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J Antimicrob Chemother. Dec 2008; 62(6): 1199–1202.
Published online Sep 16, 2008. doi:  10.1093/jac/dkn387
PMCID: PMC2583065

Mycobacterium tuberculosis DNA repair in response to subinhibitory concentrations of ciprofloxacin



To investigate how the SOS response, an error-prone DNA repair pathway, is expressed following subinhibitory quinolone treatment of Mycobacterium tuberculosis.


Genome-wide expression profiling followed by quantitative RT (qRT)–PCR was used to study the effect of ciprofloxacin on M. tuberculosis gene expression.


Microarray analysis showed that 16/110 genes involved in DNA protection, repair and recombination were up-regulated. There appeared to be a lack of downstream genes involved in the SOS response. qRT–PCR detected an induction of lexA and recA after 4 h and of dnaE2 after 24 h of subinhibitory treatment.


The pattern of gene expression observed following subinhibitory quinolone treatment differed from that induced after other DNA-damaging agents (e.g. mitomycin C). The expression of the DnaE2 polymerase response was significantly delayed following subinhibitory quinolone exposure.

Keywords: SOS repair, mutation, gene expression


Quinolones are commonly used for the treatment of a wide range of bacterial infections. Resistance has emerged rapidly in important bacterial pathogens including methicillin-resistant Staphylococcus aureus (MRSA)1 largely through transmission, Pseudomonas aeruginosa1 and Streptococcus pneumoniae.2 Resistance emerging in Mycobacterium tuberculosis could threaten the development of these agents for the treatment of susceptible and multidrug-resistant disease that is currently underway.3

Fluoroquinolones act on DNA gyrase resulting in lethal double-stranded DNA breaks.4 In response to DNA damage, there is potent induction of the SOS regulon: a set of genes involved in DNA repair, recombination and mutagenesis.5 The first step in the pathway depends on activation by recA and repression by lexA. Quinolones are less mutagenic in cells that cannot mount an SOS response (for example, stationary-phase cells, RecA mutants6 and gyrA mutants5). The low fidelity polymerases induced during the SOS response enhance survival through the emergence of quinolone resistance mutations.7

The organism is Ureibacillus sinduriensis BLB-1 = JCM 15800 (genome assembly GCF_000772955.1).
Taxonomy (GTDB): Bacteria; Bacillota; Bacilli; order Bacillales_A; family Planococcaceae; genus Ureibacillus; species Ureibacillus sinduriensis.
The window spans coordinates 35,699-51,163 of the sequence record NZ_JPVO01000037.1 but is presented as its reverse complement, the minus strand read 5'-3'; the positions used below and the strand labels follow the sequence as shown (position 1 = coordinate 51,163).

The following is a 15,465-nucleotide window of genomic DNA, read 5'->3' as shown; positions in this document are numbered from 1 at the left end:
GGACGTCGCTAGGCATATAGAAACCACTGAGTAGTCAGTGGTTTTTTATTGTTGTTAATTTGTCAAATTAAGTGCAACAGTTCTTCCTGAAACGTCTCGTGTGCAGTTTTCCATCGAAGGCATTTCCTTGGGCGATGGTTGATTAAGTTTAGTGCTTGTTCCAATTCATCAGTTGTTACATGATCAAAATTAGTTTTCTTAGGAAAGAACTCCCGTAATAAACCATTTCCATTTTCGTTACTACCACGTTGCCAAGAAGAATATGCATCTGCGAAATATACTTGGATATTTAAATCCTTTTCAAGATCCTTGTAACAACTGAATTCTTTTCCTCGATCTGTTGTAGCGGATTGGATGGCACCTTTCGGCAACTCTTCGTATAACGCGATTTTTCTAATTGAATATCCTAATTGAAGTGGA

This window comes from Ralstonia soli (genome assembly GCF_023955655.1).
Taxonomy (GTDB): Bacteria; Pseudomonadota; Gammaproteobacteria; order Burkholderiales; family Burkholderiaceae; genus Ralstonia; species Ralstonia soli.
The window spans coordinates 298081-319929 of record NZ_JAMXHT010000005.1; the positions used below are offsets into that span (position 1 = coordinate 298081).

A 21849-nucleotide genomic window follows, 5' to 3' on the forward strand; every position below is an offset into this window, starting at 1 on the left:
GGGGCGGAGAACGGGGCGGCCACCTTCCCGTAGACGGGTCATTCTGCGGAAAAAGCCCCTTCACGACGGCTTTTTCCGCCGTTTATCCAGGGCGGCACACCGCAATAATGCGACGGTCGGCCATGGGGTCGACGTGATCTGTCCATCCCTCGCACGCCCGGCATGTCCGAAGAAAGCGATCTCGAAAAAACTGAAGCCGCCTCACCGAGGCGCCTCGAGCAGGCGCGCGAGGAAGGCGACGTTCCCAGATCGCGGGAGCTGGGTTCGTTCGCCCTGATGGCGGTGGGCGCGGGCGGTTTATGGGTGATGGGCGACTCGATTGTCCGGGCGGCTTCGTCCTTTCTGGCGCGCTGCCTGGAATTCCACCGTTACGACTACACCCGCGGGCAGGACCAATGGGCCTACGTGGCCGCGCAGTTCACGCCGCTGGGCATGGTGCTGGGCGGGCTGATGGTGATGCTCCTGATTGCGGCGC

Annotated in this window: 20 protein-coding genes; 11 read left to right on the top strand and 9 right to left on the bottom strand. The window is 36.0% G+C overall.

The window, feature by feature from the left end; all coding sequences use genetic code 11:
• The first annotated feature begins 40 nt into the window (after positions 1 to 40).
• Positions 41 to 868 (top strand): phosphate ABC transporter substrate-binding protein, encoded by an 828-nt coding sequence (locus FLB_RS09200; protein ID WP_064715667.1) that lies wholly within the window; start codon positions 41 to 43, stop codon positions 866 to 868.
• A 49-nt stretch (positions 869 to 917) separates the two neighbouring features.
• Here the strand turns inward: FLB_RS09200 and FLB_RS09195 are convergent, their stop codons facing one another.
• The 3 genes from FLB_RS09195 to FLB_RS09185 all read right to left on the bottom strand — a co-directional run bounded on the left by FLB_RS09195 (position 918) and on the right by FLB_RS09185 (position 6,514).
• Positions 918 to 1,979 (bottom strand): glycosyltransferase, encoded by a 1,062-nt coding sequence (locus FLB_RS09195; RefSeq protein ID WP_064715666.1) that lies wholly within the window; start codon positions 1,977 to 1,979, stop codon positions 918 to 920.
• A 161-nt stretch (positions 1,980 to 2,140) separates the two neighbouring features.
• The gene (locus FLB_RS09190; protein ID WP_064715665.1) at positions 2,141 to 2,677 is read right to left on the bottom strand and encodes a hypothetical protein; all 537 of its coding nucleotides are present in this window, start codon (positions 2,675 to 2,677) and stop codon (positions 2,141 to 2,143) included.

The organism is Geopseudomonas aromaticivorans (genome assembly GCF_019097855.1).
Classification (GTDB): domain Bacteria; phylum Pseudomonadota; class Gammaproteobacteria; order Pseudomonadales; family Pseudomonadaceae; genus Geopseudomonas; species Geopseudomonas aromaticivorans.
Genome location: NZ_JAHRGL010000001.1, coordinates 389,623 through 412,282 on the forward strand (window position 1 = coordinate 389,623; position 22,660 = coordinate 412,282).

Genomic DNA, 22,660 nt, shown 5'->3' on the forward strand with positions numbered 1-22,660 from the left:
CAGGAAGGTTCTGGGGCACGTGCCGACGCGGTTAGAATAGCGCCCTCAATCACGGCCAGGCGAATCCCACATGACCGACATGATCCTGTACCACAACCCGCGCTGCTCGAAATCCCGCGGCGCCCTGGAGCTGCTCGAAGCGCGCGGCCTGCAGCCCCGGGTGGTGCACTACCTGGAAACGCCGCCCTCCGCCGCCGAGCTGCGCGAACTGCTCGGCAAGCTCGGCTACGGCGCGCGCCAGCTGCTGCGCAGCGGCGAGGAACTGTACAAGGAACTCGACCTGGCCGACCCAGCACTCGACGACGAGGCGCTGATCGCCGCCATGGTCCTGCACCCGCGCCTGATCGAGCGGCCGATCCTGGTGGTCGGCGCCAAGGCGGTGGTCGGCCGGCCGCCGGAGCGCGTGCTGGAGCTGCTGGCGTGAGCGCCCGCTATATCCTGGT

Members of the quinolone family with C-8 position substituents, for example, moxifloxacin, have increased efficacy at killing resistant gyrase and topoisomerase IV (a quinolone target in bacteria other than mycobacteria) mutants.8 This is important as the bactericidal action of the quinolones with C-8 substituents will not only kill mutants but will prevent further mutation. While ciprofloxacin has been part of the regimen for treatment of multidrug-resistant tuberculosis (TB), the superior activity of moxifloxacin (and the probability that it is less likely to select resistance) against pulmonary TB has led to its further evaluation in clinical studies.9

We have shown that exposure of Mycobacterium fortuitum to subinhibitory concentrations of quinolone increases the mutation rate.10 When cultures were exposed to 1/2 MIC ciprofloxacin, there was a 73–120-fold increase in mutation rate. This effect was found to be dose-dependent with a smaller increase associated with 1/4 and 1/8 MIC. The increase in mutation rate was found for all selecting agents including rifampicin, erythromycin, gentamicin and moxifloxacin, suggesting that the mutagenic effect of fluoroquinolones is across the whole genome. These data are in accord with studies that showed that subinhibitory doses of fluoroquinolones result in an increased mutation rate in Escherichia coli, MRSA and P. aeruginosa.1,4,5

The implications for anti-TB therapy are clear. The prolonged use of fluoroquinolones in an anti-TB regimen may risk treatment with sub-optimal doses, increasing the selection pressure to resistance.11 To characterize the mechanism behind the induction of mutation by subinhibitory fluoroquinolone exposure in mycobacteria, the induction of the error-prone SOS system was investigated by whole genome expression profiling and quantitative RT (qRT)–PCR in M. tuberculosis.

Materials and methods

Quinolone treatment of cultures